In studying and interpreting stained tissue sections, it is important to remember that microscopic preparations are the end result of a series of processes that began with collecting the tissue and ended with mounting a coverslip on the slide. Certain steps in this procedure may distort the tissues slightly, producing minor structural abnormalities called artifacts not present in the living tissue.

One such distortion is minor shrinkage of cells or tissue regions produced by the fixative, by the ethanol, or by the heat needed for paraffin embedding. Shrinkage can create artificial spaces between cells and other tissue components. Such spaces can also result from the loss of lipids, glycogen, or low-molecular-weight substances not preserved by the fixative or removed by the dehydrating and clearing fluids. Slight cracks in sections also appear as large spaces in the tissue.

Other artifacts may include small wrinkles in the section (which the novice may confuse with linear structures such as blood capillaries) and precipitates from the stain (which may be confused with cellular structures such as cytoplasmic granules). Students must be aware of the existence of artifacts and able to recognize them.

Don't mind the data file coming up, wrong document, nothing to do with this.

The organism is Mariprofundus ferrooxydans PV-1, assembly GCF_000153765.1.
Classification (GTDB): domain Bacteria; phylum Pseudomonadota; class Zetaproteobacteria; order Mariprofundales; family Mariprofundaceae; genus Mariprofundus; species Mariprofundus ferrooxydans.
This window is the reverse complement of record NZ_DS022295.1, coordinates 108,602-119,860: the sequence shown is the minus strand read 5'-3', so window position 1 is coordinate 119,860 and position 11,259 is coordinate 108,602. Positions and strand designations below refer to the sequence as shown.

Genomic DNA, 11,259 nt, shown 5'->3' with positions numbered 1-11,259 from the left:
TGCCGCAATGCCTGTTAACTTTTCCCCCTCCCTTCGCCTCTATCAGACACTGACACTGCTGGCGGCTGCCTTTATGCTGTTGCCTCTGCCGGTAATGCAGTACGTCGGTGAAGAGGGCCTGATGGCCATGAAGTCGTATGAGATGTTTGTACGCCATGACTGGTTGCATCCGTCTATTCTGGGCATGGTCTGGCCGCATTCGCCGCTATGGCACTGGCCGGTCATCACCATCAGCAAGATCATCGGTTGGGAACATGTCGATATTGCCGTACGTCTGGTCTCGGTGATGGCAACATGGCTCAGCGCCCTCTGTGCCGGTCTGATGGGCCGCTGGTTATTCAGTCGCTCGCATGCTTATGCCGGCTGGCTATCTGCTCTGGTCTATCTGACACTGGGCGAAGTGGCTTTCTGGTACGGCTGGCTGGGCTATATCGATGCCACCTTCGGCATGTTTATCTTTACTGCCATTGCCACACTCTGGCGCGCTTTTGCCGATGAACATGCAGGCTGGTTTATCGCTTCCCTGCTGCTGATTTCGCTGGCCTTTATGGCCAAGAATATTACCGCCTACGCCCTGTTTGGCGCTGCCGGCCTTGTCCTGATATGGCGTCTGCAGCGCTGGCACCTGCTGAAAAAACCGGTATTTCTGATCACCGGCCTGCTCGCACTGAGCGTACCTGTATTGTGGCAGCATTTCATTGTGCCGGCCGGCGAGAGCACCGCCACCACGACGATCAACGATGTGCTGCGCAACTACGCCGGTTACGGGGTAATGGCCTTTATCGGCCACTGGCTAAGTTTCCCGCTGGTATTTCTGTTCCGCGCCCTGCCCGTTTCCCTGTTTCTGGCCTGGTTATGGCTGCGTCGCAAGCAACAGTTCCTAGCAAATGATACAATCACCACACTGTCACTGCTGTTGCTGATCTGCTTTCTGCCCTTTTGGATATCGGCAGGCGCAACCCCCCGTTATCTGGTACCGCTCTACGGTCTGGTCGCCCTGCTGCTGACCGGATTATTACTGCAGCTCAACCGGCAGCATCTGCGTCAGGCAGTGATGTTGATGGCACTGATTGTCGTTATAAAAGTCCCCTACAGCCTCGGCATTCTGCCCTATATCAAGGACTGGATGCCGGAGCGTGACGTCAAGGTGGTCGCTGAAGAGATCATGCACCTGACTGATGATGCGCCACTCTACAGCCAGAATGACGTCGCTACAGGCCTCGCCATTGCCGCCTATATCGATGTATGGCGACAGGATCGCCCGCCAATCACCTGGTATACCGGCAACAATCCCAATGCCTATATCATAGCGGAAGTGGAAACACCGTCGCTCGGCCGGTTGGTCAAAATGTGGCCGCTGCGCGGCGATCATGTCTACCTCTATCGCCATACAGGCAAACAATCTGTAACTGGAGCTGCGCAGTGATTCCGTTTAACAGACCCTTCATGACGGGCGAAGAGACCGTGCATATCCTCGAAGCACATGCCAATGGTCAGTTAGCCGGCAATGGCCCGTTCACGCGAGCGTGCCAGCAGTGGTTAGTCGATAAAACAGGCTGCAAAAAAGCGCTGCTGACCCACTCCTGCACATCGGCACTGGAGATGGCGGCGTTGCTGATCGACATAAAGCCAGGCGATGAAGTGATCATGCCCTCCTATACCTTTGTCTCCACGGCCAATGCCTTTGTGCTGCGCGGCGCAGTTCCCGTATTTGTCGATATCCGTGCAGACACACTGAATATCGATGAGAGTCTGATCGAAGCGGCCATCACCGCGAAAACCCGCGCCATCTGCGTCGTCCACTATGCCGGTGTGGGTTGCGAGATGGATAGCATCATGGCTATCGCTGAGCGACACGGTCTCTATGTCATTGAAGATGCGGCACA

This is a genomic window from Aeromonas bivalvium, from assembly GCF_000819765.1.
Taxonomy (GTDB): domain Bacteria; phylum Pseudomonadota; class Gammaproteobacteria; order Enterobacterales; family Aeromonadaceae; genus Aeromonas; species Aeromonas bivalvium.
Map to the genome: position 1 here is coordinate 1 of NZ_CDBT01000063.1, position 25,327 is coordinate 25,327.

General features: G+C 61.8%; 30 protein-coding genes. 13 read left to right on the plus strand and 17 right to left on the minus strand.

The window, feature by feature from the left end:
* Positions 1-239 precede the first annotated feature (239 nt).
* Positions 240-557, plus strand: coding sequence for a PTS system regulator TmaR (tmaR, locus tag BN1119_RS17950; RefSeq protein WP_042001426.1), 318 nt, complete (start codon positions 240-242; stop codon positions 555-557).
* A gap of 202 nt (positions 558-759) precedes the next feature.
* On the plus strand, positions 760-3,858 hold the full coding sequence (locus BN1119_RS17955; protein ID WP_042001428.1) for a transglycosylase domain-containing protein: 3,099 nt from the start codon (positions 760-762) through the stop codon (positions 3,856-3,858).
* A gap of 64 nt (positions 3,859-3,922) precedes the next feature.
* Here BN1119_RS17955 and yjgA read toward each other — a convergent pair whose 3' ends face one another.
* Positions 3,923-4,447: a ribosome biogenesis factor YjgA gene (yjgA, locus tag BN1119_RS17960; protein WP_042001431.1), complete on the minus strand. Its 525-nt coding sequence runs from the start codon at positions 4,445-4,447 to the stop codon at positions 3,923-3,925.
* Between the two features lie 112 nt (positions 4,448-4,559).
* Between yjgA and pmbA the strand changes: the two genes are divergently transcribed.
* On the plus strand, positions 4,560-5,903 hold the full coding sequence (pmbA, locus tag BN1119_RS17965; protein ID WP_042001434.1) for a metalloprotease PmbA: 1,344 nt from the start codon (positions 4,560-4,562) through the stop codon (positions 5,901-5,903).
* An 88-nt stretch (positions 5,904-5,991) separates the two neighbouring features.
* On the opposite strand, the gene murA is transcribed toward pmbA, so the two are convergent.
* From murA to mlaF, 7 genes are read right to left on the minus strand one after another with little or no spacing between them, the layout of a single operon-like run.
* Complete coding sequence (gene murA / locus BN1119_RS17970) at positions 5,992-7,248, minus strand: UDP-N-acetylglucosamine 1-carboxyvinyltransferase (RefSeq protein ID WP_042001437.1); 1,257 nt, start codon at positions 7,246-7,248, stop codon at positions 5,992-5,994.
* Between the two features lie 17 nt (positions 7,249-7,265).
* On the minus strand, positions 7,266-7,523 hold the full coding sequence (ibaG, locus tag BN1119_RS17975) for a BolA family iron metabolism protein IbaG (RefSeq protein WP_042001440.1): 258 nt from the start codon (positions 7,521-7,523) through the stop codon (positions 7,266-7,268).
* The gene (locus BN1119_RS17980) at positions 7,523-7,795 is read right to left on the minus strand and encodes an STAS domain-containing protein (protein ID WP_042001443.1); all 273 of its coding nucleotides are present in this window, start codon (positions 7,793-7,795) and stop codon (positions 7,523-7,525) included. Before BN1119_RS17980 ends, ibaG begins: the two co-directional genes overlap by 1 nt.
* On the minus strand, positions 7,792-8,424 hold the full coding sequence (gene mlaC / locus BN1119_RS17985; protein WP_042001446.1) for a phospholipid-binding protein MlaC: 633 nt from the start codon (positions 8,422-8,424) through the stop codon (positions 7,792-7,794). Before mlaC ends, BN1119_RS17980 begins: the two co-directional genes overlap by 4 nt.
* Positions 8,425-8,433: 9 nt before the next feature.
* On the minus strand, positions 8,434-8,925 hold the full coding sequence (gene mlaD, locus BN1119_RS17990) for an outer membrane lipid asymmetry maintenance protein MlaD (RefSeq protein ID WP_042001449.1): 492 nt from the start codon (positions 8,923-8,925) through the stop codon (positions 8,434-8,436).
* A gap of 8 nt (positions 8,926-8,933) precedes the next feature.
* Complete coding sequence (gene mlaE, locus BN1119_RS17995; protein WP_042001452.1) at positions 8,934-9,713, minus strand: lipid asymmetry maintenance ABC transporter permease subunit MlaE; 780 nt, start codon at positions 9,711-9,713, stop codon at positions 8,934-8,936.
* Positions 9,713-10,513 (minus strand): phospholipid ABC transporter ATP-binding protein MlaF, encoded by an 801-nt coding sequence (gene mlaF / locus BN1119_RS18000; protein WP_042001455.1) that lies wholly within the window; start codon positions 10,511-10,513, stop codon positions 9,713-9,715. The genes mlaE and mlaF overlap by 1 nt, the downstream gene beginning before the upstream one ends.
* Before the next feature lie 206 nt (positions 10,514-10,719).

Another difficulty in the study of histologic sections is the impossibility of differentially staining all tissue components on one slide. A single stain can seldom demonstrate well nuclei, mitochondria, lysosomes, basement membranes, elastic fibers, etc. With the light microscope, it is necessary examine preparations stained by different methods before an idea of the whole composition and structure of a cells with all its internal structure of a cell or tissue can be obtained. The TEM allows the observation of cells with all its internal structures and surrounding ECM components, but only a few cells in a tissue can be conveniently studied in these very small samples.

Finally, when a structure's three-dimensional volume is cut into very thin sections, the sections appear microscopically to have only two dimensions: length and width. When examine a section under the microscope, the viewer must always keep in mind that components are missing in front of and behind what is being seen because many tissue structures are thicker than the section. Round structures seen microscopically may be portions of spheres or tubes. Because structures in a tissue have different orientations, their two-dimensional (2D) appearance will also vary depending on the plane of section.

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